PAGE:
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Osteopenia: Beating Brittle Bones

I recall watching an advertisement on TV that was promoting a brand of milk that is enriched with calcium and vitamin D. The advertisement had a provoking animation of a woman, stooping gradually, as she gets visibly older. The message was that aging adults need higher intake of calcium and vitamin D to maintain strong and healthy bones – and their milk was the solution. Or is it? We know that our bones tend to become more fragile as we age. A proper name for this condition is called osteoporosis. But many of us are probably not aware that women are at a higher risk of developing osteoporosis, compared to men.

brain-food

4 Tips to Eat Better To Protect Your Memory

When it comes to aging better, better nutrition is your better weapon because it gives the body the resources it needs while reducing intake of items that irritates and overwhelms. Better nutrition comes from making better not perfect choices more often. So what are those and how can you enjoy them – after all, with age we’ve earned enjoyment, right?!

Did you know that adults (~60-85) with dementia who had more frequent intake of persistent pesticides had worsening cognitive function?[1] It makes sense – both for those with dementia and those seeking to avoid it – as these pesticides irritate, overwhelm and disrupt the body from efficient and effective work, daily. Overtime, eating foods or applying products that contain these pesticides or pesticide residues impact the body’s ability to function better. Thus, there is real value in assessing your diet, supplements, and skincare to see how you do on one of the core 4 principles of better nutrition: quality.

Years ago, I became a Qualitarian and according to research, aging adults should too! Being a Qualitarian means that you focus as much on the quality of what goes in and on your body most often as you do on the other nutrient factors as well as on the source. Here are a few key tips to help you improve the quality of your intake more often.

1. There’s No Perfect Nutrition

But there is better nutrition and it comes from making better not perfect choices more often. That means that you do not need every choice to be organic, but your top foods, supplements, and skincare should ideally be organic more often.

2. Whole Is Better Than Pieces & Parts

Today there are a lot of ways to get in nutrients but not all of them deliver better nutrition. For example:

  • Packaged foods that are made of refined ingredients – pieces and parts like “flour” “protein isolate” “Nonfat” or “syrup” – that then have fortifications like minerals, vitamins, and probiotics present nutrients but not in the form or balance of nutrient found in whole, minimally processed foods.
  • Packaged foods that have whole foods but also have added nutrients – those added nutrients are less likely to be in a form found in food, or presented in balance with other nutrients the way they would be in food.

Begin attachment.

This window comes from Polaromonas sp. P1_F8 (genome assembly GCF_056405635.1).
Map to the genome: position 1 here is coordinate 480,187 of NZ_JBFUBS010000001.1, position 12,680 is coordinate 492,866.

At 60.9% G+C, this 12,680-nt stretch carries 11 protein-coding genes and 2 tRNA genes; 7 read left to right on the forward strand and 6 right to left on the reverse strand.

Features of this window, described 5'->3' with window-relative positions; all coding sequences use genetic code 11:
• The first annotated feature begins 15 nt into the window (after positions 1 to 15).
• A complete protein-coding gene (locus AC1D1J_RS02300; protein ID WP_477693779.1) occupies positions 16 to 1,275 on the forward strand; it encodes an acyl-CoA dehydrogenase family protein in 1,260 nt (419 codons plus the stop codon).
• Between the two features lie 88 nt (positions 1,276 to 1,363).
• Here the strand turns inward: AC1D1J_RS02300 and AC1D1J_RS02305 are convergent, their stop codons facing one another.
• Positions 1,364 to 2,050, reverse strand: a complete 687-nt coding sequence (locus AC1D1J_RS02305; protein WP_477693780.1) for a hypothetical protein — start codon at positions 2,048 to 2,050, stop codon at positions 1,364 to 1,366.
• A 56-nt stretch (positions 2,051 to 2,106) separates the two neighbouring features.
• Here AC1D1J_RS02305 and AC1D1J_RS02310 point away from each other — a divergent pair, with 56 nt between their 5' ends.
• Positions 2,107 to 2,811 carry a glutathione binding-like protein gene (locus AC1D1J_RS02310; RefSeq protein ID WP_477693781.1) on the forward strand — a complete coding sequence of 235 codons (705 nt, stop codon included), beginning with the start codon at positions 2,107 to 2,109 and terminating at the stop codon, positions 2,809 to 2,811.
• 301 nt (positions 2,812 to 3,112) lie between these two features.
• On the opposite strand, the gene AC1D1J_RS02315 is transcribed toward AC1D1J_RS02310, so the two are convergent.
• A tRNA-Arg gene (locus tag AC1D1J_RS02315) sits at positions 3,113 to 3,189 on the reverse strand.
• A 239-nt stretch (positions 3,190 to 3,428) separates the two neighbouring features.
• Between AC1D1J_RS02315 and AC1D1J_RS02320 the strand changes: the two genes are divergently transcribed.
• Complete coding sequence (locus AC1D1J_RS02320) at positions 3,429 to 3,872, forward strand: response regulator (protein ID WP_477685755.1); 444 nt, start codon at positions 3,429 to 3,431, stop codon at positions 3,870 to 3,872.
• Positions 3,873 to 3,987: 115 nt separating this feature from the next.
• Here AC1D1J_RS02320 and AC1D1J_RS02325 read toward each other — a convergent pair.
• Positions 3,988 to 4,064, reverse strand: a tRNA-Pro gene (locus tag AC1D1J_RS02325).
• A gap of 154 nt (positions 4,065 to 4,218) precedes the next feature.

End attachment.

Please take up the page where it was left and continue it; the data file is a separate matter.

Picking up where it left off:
3. Some Assembly Required

Let’s be real, we often need nutrition fast, but this doesn’t mean compromising on the nutrition quality. By assembling ingredients – like spreading almond butter on a pear, or popped corn onto which you add olive oil, a pinch of sea salt and toss in a serving of hemp seeds – rather than purchasing a ready to eat item like a fruit and nut bar or flavored pre-popped or microwave popcorn – you get better nutrient balance, can monitor quantity better, and can make your choices full of better quality nutrients from whole foods.

4. Get Enough Coq10

Read about this nutrient that is critical to healthy aging, including brain health and memory.

Want help making better not perfect choices more often to support healthy aging? Join The Better Nutrition Membership and get real support (from me) and unlimited access to exclusive members only content including tools to help you assess your current nutrition, keep what’s already working, and better tools to help you act better not perfect more often.

Originally printed on ashleykoffapproved.com. Reprinted with permission.


Ashley Koff RD is your better health enabler. For decades, Koff has helped thousands get and keep better health by learning to make their better not perfect nutrition choices more often. A go-to nutrition expert for the country’s leading doctors, media, companies and non-profit organizations, Koff regularly shares her Better Nutrition message with millions on national and local television, magazines and newspapers. Visit her website at ashleykoffapproved.com.

 

[1] http://www.sciencedirect.com/science/article/pii/S0160412014003250

gellert-ft8

The Foot and Ankle Complex: Understanding the Science Behind Both Movement and Dysfunction

The foot is where movement begins, from the initiating of simple functional movements such as sit to stand or walking, to climbing stairs, to more complex dynamic sport movements such as playing soccer, football, rugby, and tennis. The ankle and foot complex require proper mobility in order for the body to initiate movement or change direction. In this article, we will review the anatomy of the ankle, common injuries to the ankle, functional assessments and training strategies to work with clients with previous injuries.

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Lowering Your Risk Factors For Covid 19: A Perfect Time To Work On Your Health

No one wants to get Covid 19. And if we do get it, we don’t want to end up on a ventilator with a slim chance of survival. But what can we do? Masks, hand washing, social distancing of course. Avoid crowds, sure, but what if we just get it anyway? Is there any way we can protect our immune system so we’re more likely to recover? Yes, there is. Improving your general health can greatly improve your chances. So as a certified Health Coach and Exercise Physiologist, I felt like I had to share some recent Covid 19 research with you. It’s both alarming and encouraging.

stress-woman

The Importance of Fitness in the Era of COVID-19

As we continue to struggle to flatten the coronavirus curve by implementing different protective measures, another health crisis is brewing as we become more isolated and less mobile than before the pandemic. COVID-19 is having a ripple effect on various aspects of our well-being that aren’t specifically associated with contracting the virus. Moreover, we are facing the reality that the virus is not going to go away any time soon.